When the architect John Gaw Meem first came to Santa Fe in 1920, hoping to recover from tuberculosis, he discovered a love for the architecture of the city. Inspired by Pueblo and Spanish colonial building techniques, he left his engineering job to design buildings instead. Throughout his architectural career, Meem left his stamp on his beloved city by designing many earthy and textured Pueblo-style buildings. His aesthetic was shaped by traditional adobe techniques and construction principles indigenous to the Southwest—a look that prompts many visitors to Santa Fe to describe its charm as like “walking into the past.”

Preserving the past was indeed part and parcel of Meem’s vision. His most influential contribution to the cause came in the form of a historical zoning ordinance, which provides specifications for building designs in the city. He wanted places in Santa Fe to look unaffected by modern trends in art and architecture, just like his own buildings. (St. John’s College itself is on the National Register of Historic Places and the Historic Santa Fe Foundation’s Register of Historic Properties.)

That the strikingly modern solar panels clash with the city’s traditional architectural uniformity is cause for some debate. Its downtown area, which is most obligated to adhere to Meem’s ordinance, contains hardly any visible solar installations. Flynn Larson, the interdisciplinary cultural resources specialist for the National Parks Service, says a narrow view of preservation has limited Santa Fe’s expansion into solar initiatives. “Historic districts are more than architecture—they are living communities. Places like St. John’s should continue to evolve and adapt to ensure they are able to sustain their mission as a college,” she said.

Like Larson, there are others who believe that a broader and bolder approach towards preservation best suits St. John’s. “Santa Fe is a progressive city,” said Pete Warzel, executive director at the Historic Santa Fe Foundation, a nonprofit co-founded by Meem himself devoted to preservation and education initiatives. “The solar project at St. John’s is a progressive step that has been taken, from what I can tell, without compromising any of the things—including architectural integrity—that make St. John’s so significant. In fact, with the reputation of learning that St. John’s has, it makes perfect sense that it also leads the way in measures that help the environment.”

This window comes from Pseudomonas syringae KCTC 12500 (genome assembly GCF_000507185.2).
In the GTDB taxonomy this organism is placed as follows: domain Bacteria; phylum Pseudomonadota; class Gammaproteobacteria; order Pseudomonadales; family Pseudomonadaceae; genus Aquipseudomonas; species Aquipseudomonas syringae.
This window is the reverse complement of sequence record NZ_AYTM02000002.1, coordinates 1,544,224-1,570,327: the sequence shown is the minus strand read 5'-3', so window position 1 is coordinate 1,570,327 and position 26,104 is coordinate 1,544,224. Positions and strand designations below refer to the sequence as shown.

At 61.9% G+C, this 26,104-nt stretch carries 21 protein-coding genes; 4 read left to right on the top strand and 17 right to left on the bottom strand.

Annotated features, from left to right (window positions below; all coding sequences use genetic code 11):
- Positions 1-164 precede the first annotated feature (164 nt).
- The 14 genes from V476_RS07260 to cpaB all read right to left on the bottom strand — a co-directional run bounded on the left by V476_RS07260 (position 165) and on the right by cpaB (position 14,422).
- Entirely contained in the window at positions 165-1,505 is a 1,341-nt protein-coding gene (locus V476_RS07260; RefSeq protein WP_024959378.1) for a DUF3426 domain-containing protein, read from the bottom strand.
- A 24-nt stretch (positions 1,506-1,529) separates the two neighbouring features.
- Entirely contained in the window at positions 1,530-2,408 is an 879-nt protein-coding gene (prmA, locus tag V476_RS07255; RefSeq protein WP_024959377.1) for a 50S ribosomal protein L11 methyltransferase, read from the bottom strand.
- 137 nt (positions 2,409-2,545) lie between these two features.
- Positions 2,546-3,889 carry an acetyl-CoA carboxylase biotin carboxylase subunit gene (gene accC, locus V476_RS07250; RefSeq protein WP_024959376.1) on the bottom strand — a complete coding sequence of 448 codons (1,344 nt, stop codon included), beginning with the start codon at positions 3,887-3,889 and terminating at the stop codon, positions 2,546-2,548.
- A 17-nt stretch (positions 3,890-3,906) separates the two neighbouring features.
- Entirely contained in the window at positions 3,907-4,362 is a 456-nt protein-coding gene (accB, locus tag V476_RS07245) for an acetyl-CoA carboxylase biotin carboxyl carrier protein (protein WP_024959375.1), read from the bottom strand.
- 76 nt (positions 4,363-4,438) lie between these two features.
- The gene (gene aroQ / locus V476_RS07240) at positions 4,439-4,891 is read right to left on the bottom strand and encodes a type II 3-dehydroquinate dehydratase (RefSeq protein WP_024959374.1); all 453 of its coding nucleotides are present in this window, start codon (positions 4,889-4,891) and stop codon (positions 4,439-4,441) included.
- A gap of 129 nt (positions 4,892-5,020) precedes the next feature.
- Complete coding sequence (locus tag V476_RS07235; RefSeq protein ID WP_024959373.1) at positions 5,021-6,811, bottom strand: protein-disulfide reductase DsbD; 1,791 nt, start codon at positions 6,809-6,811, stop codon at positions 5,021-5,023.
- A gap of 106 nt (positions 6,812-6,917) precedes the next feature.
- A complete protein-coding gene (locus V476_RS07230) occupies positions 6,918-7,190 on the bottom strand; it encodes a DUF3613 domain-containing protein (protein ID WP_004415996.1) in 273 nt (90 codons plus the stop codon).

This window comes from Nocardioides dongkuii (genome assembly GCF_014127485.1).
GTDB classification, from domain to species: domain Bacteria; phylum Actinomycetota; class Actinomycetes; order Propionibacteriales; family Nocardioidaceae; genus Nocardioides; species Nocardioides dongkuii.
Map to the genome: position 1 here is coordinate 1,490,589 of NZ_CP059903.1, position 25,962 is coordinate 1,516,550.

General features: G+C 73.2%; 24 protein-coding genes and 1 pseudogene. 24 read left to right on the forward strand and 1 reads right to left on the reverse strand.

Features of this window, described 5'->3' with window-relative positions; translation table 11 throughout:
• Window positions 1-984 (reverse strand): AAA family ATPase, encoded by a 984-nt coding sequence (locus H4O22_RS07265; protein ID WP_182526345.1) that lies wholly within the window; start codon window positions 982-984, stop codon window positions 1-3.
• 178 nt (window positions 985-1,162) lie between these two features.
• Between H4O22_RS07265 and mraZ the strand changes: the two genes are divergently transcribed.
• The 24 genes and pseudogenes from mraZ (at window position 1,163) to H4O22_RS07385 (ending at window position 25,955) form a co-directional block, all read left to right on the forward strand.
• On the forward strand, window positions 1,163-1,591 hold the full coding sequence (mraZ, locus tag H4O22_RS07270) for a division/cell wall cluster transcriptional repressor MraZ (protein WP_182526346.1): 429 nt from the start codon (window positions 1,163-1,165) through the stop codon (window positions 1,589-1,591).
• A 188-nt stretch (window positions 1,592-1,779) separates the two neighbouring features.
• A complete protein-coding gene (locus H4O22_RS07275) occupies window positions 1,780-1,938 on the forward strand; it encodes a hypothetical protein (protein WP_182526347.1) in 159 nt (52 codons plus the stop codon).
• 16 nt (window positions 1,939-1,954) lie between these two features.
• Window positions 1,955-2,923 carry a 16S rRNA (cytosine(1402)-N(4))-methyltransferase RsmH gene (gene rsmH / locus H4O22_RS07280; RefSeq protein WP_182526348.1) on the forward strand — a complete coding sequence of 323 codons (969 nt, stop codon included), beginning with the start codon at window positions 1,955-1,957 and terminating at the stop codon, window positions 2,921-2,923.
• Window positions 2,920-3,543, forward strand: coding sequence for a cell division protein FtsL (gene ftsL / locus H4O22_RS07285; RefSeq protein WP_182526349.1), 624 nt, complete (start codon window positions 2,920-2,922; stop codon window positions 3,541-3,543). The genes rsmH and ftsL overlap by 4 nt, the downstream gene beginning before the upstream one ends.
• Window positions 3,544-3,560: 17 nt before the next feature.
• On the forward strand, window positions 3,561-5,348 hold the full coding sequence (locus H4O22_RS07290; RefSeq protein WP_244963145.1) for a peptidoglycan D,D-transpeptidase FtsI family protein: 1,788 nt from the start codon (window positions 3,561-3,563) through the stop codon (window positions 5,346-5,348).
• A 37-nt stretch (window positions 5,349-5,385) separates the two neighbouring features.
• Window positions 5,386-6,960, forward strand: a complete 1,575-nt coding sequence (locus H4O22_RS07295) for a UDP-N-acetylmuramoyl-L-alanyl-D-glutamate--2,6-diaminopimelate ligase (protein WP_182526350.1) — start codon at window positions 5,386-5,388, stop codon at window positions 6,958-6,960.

It’s hard to deny the relationship between Santa Fe’s ever-constant quest for historic preservation and St. John’s College. The very land on which the school stands once belonged to Meem, who gifted it to St. John’s in the 1960s. No doubt, he thought that St. John’s presence would be beneficial for the city he loved. But perhaps he also concurred with St. John’s emphasis on preserving the past and its mission to educate students by learning from earlier generations and making them feel present.

A St. John’s education is timely because of the pressing questions raised by the Great Books and timeless because in studying the past, the curriculum does not stay frozen there. One cannot help but think this is what Meem advocated for in terms of architecture and cultural preservation. A broad view of preservation, in terms of learning from prior eras and moving forward by thoughtfully integrating said lessons, is implied in the college’s mission—and, perhaps, in Meem’s vision for Santa Fe.

The sun is rising on the St. John’s solar panels as well as on a more encompassing view of preservation itself. Aside from the obvious benefits of the college’s new solar initiative, it also proposes new possibilities for the city surrounding it.